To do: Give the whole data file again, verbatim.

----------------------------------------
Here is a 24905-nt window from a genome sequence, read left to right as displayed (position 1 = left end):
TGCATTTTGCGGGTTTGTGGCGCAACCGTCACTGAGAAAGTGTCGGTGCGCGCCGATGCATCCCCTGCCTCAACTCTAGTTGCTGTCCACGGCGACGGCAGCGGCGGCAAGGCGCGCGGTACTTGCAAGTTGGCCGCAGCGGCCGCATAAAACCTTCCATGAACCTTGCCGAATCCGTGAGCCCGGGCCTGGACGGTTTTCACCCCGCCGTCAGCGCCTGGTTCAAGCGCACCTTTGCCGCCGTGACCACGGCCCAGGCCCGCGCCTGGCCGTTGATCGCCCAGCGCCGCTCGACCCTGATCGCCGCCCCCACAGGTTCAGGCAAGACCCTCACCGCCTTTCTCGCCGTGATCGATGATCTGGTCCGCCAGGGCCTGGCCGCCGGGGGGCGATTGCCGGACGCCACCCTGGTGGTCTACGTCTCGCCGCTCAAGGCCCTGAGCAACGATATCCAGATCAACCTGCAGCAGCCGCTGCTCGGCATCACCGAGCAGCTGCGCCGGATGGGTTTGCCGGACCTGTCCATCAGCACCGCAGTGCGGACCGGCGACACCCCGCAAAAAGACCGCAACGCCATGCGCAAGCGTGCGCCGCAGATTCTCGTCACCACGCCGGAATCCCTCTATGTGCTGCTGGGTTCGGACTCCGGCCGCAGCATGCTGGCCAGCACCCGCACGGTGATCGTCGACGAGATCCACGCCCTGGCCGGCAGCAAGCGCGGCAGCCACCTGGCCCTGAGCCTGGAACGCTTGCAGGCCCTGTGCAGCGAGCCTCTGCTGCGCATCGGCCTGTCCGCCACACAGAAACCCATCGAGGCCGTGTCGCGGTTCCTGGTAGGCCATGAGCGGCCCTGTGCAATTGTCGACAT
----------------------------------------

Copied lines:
Here is a 24905-nt window from a genome sequence, read left to right as displayed (position 1 = left end):
TGCATTTTGCGGGTTTGTGGCGCAACCGTCACTGAGAAAGTGTCGGTGCGCGCCGATGCATCCCCTGCCTCAACTCTAGTTGCTGTCCACGGCGACGGCAGCGGCGGCAAGGCGCGCGGTACTTGCAAGTTGGCCGCAGCGGCCGCATAAAACCTTCCATGAACCTTGCCGAATCCGTGAGCCCGGGCCTGGACGGTTTTCACCCCGCCGTCAGCGCCTGGTTCAAGCGCACCTTTGCCGCCGTGACCACGGCCCAGGCCCGCGCCTGGCCGTTGATCGCCCAGCGCCGCTCGACCCTGATCGCCGCCCCCACAGGTTCAGGCAAGACCCTCACCGCCTTTCTCGCCGTGATCGATGATCTGGTCCGCCAGGGCCTGGCCGCCGGGGGGCGATTGCCGGACGCCACCCTGGTGGTCTACGTCTCGCCGCTCAAGGCCCTGAGCAACGATATCCAGATCAACCTGCAGCAGCCGCTGCTCGGCATCACCGAGCAGCTGCGCCGGATGGGTTTGCCGGACCTGTCCATCAGCACCGCAGTGCGGACCGGCGACACCCCGCAAAAAGACCGCAACGCCATGCGCAAGCGTGCGCCGCAGATTCTCGTCACCACGCCGGAATCCCTCTATGTGCTGCTGGGTTCGGACTCCGGCCGCAGCATGCTGGCCAGCACCCGCACGGTGATCGTCGACGAGATCCACGCCCTGGCCGGCAGCAAGCGCGGCAGCCACCTGGCCCTGAGCCTGGAACGCTTGCAGGCCCTGTGCAGCGAGCCTCTGCTGCGCATCGGCCTGTCCGCCACACAGAAACCCATCGAGGCCGTGTCGCGGTTCCTGGTAGGCCATGAGCGGCCCTGTGCAATTGTCGACAT